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To tell the story of CreateScene, I have to go back over a decade. I had moved to London to chase my dream of becoming a professional artist and grow Art Is The Cure. I was living in a warehouse with no hot water, no shower, graffiti on every square inch of the walls and I was struggling to find momentum. Opportunities were hard to come by and creative friends were hard to find. Being an artist is a lonely existence and I had to think outside the box to find ways to connect with people. Art Is The Cure was my passion. I would run workshops from the studio, inviting teenage cancer charities down to have a day of making art and they would go home with canvases and memories and it kept me going. We had our community on social media which helped us get noticed but with Myspace fading from existence and the community slipping away, I did what I always do and thought outside the box. What if Art Is The Cure WAS a social network?! A place for people like me to connect, share stories, support and inspire each other. A platform that wasn't built to sell advertising space but one that was built to inspire and offer hope. Enter at this point in the story, Frazer. We connected through mutual friends due to being 'the nerdiest people they knew' and we would get on well. You don't get many introductions like that and I was curious. Turns out, they were right and we clicked right away. Frazer is for lack of a better term, a genius. A guy who had built an entire social networking platform on his own as a way to distract himself from health struggles. In the world of nerds, that scores highly. We shared stories about our journeys, hurdles we had to go through and why we were so intent on building something from nothing. Frazer with his social network platform and me with my paintings and Art Is The Cure. We were both driven to build things and make the world a better place. Maybe it's because we had both been through dark times and had our own struggles, physically and mentally, that we understood the importance of creating something that would leave the world in a better place in the future. This is where our separate, but similar journeys would come together. Frazer had a platform to house a community, I had a community that was losing its Myspace house and needed a new chapter. So why not merge our shared visions into one?! Like Power Rangers taking their power morphers out and forming a Megazord, we would take the form of a new vehicle that would allow us to take on the world together. (See, I told you we were nerdy... are nerdy... will forever be nerdy) In 2011 we began planning our ideas and our vision and by 2013, we were Beta testing with hundreds of people from the Art Is The Cure community and we were even finalists at the HP Smart Business Awards in the social media category. We were talking to investors and I was desperately learning about the business side to keep up with them but we kept pushing until disaster struck. Frazer disappeared for a week, no response to texts or calls. It turns out, his health had deteriorated and he was in the hospital without his phone waiting to hear if he needed emergency surgeries. Ulcerative colitis was the prognosis and this would put everything on hold. We didn't know the extent of it or what medical journey Frazer would have to go on but it was clear that the social network had to be put on hold. Would it be for a few weeks? A few months? Well, as it turned out, this would derail us for years while Frazer put his health first and would need multiple major surgeries, months of rehabs between each one, rendering him unable to pursue our social network dream until he had it under control, however long that would take. I did what every good friend would do and focussed on supporting Frazer's recovery. It didn't feel right taking what we had built together and doing it with anyone else. This was our dream and we would do it together, however long it took. I focused on my art career again and pushed forward with bigger opportunities to exhibit with galleries in London and then New York. As the years went by and Frazer racked up the surgeries, I racked up the gallery shows. I continued to learn more about the business side of the art industry, spending time in every gallery show I had talking to curators, sales teams, collectors and press people. I wanted to absorb as much information as I could with the goal always in the back of my mind that it would one day help build the social network site again. Fast forward a few more years and we crash headfirst into a global pandemic. Gallery shows are all cancelled and I am alone in the studio, social distancing and social reminiscing. Without the deadlines and pressures of gallery shows, I was able to experiment again, explore new ideas and revisit old ones. There are now conversations about new technologies, blockchain and NFTs. New ways to market and sell art. New ways to build a community away from galleries. Everything I had been learning about for years with my parallel passions came together and it felt like the world might be ready for art and technology to come together with the social network project. Frazer, I am pleased to say, was on the mend. Successful surgeries and rehabs had got his health struggles back on track and was feeling stronger and ready to entertain the conversation again. Years of me asking how he was and being met with the answer of 'not great, need another surgery' were now becoming conversations about 'how do we rebuild that vision we used to have?' The problem we faced is that the technology we were developing in 2013 was now obsolete. We would have to start again and recapture the essence of our old vision and use new advances in code and software to build something fresh. We also realised that as much as Art Is The Cure was a worthy concept and community to build it around, it limited our ability to reach a wider audience. Was the platform a charity thing? A therapy thing? A support system? It was all of those but it could be so much more if we refocussed and thought about what other creatives needed. Opportunities. A place to share their talents and find people to book them or commission them. Maybe we could help the creative community by building something more focussed on opportunities and rebrand it under a new identity. How do we connect people from the art scene to people in the fashion scene to collaborate? How does someone from the modelling scene network with someone in the photography scene to book a photoshoot? How do we give artists of all kinds a space to share their creative scene and get found by people who need their particular talents? We need to give them a platform to create a scene and get noticed. And thus, CreateScene was born. We didn't want to disregard everything we put into the previous platform, especially since we were being noticed by awards and getting positive feedback from Beta testers. Art Is The Cure was an important ingredient and will become CreateScene's social conscience and remain a part of the company's DNA. We share the same key values; Inspiration, Community and Movement. Art Is The Cure can find new ways to inspire our new community under the umbrella of CreateScene. Two years of back and forth conversations, designs, prototypes built on Adobe XD and reimagining what this particular phoenix rising from the Art Is The Cure ashes would look like later and we are now able to show what we have built. Ten years after being recognised and highly commended at the HP Smart Business Awards in 2013, me and Frazer are back and proud to showcase our new platform CreateScene. Something that we can use to benefit the creative community and provide the tools and inspiration to shape the next generation of artists. We haven't had a social network that embodies the creative spirit and energy since Myspace in its prime. The 2010s were void of a creative energy in social media. Bland, wordy, advert-crammed platforms have dominated the space for over a decade and I have spoken to hundreds of creatives around the world who all say with the same wistful tone... 'I miss the Myspace days when social networks were fun.' CreateScene will do everything the other big platforms can do and more. Network, search, befriend, message, chat, share, doom scroll through content in three different kinds of newsfeed. But maybe the thing that CreateScene has which other platforms don't is the proverbial soul. An underlying energy and purpose that elevates it above the alternatives. Maybe Art Is The Cure needed to fail as a platform in order for it to become the soul of CreateScene. I have always struggled to fully explain what Art Is The Cure is but maybe CreateScene is the missing part of the equation. Art Is The Cure is an energy, a catalyst that tries to educate and inspire people to take their struggles and channel them through art. It is a message, a story, a community. Always trying to become a movement but never quite getting enough of a push to achieve its potential. The last ten years have been difficult, not just with having a dear friend struggle with their health or battling to succeed in a volatile art market, but feeling like there's an unfinished chapter hanging over us that stopped Art Is The Cure going in a new direction. Once I got the vision in my mind of having our own platform on which we could provide the tools and inspiration for our community on, I could never shake it. Now, I am excited to say, that vision is back and the dream lives on. Then... Art Is The Cure in 2013 Now... CreateScene in 2023 If you would like to join us in this new chapter and Beta test CreateScene to help us develop new features, play with the site and be one of the first people in the world to use it, please fill in a quick survey and provide your details so we can send you a sign up code. survey.createscene.com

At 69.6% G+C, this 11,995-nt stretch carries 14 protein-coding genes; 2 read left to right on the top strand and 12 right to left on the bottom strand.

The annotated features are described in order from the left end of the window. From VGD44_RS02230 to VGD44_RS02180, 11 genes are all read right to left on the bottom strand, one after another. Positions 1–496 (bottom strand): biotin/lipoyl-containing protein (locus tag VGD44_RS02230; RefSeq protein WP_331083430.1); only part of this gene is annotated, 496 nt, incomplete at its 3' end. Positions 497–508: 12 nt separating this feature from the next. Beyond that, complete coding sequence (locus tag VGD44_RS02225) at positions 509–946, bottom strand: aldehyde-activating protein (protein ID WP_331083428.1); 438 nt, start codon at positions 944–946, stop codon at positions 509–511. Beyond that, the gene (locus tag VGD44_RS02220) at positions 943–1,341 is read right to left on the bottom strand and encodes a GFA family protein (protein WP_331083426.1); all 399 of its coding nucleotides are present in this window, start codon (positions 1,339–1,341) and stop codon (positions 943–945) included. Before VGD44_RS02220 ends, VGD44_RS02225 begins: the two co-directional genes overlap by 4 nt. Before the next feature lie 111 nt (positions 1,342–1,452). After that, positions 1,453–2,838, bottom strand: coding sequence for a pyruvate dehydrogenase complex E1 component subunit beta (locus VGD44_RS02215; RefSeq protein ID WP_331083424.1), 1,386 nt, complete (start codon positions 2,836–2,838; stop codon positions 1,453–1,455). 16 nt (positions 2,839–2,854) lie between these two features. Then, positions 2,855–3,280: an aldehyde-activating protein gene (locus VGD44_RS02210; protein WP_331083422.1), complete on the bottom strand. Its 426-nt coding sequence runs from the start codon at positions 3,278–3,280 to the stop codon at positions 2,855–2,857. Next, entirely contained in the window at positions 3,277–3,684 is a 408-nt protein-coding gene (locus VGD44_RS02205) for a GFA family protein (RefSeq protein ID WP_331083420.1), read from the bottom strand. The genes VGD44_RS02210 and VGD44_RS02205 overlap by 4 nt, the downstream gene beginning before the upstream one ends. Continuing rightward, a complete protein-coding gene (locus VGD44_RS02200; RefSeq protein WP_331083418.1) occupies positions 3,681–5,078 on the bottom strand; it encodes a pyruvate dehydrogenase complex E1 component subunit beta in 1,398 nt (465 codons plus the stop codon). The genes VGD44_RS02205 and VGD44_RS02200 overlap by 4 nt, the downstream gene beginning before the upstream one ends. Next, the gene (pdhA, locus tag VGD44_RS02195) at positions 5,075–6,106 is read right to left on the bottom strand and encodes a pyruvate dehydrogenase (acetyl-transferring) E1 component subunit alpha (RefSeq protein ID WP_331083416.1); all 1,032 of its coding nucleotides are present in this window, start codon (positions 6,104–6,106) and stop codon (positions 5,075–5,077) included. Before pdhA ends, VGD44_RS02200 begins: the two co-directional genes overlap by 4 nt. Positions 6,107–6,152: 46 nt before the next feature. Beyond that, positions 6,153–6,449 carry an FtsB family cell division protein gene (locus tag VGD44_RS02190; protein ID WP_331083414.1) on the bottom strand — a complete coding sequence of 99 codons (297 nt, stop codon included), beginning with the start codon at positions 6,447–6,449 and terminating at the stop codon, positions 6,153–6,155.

- A YEAR AS AN ARTIST IN NFTS